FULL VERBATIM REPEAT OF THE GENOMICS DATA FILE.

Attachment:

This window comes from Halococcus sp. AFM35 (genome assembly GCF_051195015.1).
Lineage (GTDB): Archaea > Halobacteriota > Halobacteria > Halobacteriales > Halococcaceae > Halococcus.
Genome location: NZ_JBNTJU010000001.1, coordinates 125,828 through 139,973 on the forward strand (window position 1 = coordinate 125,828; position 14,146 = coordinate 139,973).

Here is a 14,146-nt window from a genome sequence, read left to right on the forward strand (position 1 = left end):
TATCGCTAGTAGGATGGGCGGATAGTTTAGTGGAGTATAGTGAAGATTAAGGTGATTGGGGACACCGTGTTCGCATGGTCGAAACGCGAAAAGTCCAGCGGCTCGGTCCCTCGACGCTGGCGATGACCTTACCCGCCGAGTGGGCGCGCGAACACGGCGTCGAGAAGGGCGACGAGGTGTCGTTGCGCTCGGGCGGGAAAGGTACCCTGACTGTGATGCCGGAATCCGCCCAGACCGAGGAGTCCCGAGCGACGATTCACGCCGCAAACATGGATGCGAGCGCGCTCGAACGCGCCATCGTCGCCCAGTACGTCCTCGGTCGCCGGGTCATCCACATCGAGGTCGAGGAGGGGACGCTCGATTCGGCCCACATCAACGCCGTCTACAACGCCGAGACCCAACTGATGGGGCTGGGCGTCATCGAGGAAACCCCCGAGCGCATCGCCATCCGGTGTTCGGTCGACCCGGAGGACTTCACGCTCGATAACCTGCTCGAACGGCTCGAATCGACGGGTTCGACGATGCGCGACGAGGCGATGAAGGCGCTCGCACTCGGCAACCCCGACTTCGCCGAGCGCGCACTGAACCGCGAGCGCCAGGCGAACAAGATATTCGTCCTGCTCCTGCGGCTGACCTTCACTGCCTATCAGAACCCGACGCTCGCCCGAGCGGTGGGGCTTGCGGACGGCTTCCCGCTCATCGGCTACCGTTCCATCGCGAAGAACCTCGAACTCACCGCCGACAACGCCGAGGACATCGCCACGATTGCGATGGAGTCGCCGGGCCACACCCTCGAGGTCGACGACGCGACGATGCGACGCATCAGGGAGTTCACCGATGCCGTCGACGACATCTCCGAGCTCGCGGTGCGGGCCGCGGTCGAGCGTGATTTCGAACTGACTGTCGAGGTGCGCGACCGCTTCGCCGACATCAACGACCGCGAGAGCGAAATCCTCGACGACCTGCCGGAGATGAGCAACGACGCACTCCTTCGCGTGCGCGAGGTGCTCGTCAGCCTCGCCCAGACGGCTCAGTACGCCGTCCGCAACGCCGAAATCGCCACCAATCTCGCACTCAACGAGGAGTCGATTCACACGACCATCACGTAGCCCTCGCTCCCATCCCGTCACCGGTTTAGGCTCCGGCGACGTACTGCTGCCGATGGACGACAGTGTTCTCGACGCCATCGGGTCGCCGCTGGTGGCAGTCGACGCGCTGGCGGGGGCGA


This window comes from Halococcus sp. AFM35 (genome assembly GCF_051195015.1).
Lineage (GTDB): Archaea > Halobacteriota > Halobacteria > Halobacteriales > Halococcaceae > Halococcus.
Genome location: NZ_JBNTJU010000001.1, coordinates 125,828 through 139,973 on the forward strand (window position 1 = coordinate 125,828; position 14,146 = coordinate 139,973).

Here is a 14,146-nt window from a genome sequence, read left to right on the forward strand (position 1 = left end):
TATCGCTAGTAGGATGGGCGGATAGTTTAGTGGAGTATAGTGAAGATTAAGGTGATTGGGGACACCGTGTTCGCATGGTCGAAACGCGAAAAGTCCAGCGGCTCGGTCCCTCGACGCTGGCGATGACCTTACCCGCCGAGTGGGCGCGCGAACACGGCGTCGAGAAGGGCGACGAGGTGTCGTTGCGCTCGGGCGGGAAAGGTACCCTGACTGTGATGCCGGAATCCGCCCAGACCGAGGAGTCCCGAGCGACGATTCACGCCGCAAACATGGATGCGAGCGCGCTCGAACGCGCCATCGTCGCCCAGTACGTCCTCGGTCGCCGGGTCATCCACATCGAGGTCGAGGAGGGGACGCTCGATTCGGCCCACATCAACGCCGTCTACAACGCCGAGACCCAACTGATGGGGCTGGGCGTCATCGAGGAAACCCCCGAGCGCATCGCCATCCGGTGTTCGGTCGACCCGGAGGACTTCACGCTCGATAACCTGCTCGAACGGCTCGAATCGACGGGTTCGACGATGCGCGACGAGGCGATGAAGGCGCTCGCACTCGGCAACCCCGACTTCGCCGAGCGCGCACTGAACCGCGAGCGCCAGGCGAACAAGATATTCGTCCTGCTCCTGCGGCTGACCTTCACTGCCTATCAGAACCCGACGCTCGCCCGAGCGGTGGGGCTTGCGGACGGCTTCCCGCTCATCGGCTACCGTTCCATCGCGAAGAACCTCGAACTCACCGCCGACAACGCCGAGGACATCGCCACGATTGCGATGGAGTCGCCGGGCCACACCCTCGAGGTCGACGACGCGACGATGCGACGCATCAGGGAGTTCACCGATGCCGTCGACGACATCTCCGAGCTCGCGGTGCGGGCCGCGGTCGAGCGTGATTTCGAACTGACTGTCGAGGTGCGCGACCGCTTCGCCGACATCAACGACCGCGAGAGCGAAATCCTCGACGACCTGCCGGAGATGAGCAACGACGCACTCCTTCGCGTGCGCGAGGTGCTCGTCAGCCTCGCCCAGACGGCTCAGTACGCCGTCCGCAACGCCGAAATCGCCACCAATCTCGCACTCAACGAGGAGTCGATTCACACGACCATCACGTAGCCCTCGCTCCCATCCCGTCACCGGTTTAGGCTCCGGCGACGTACTGCTGCCGATGGACGACAGTGTTCTCGACGCCATCGGGTCGCCGCTGGTGGCAGTCGACGCGCTGGCGGGGGCGA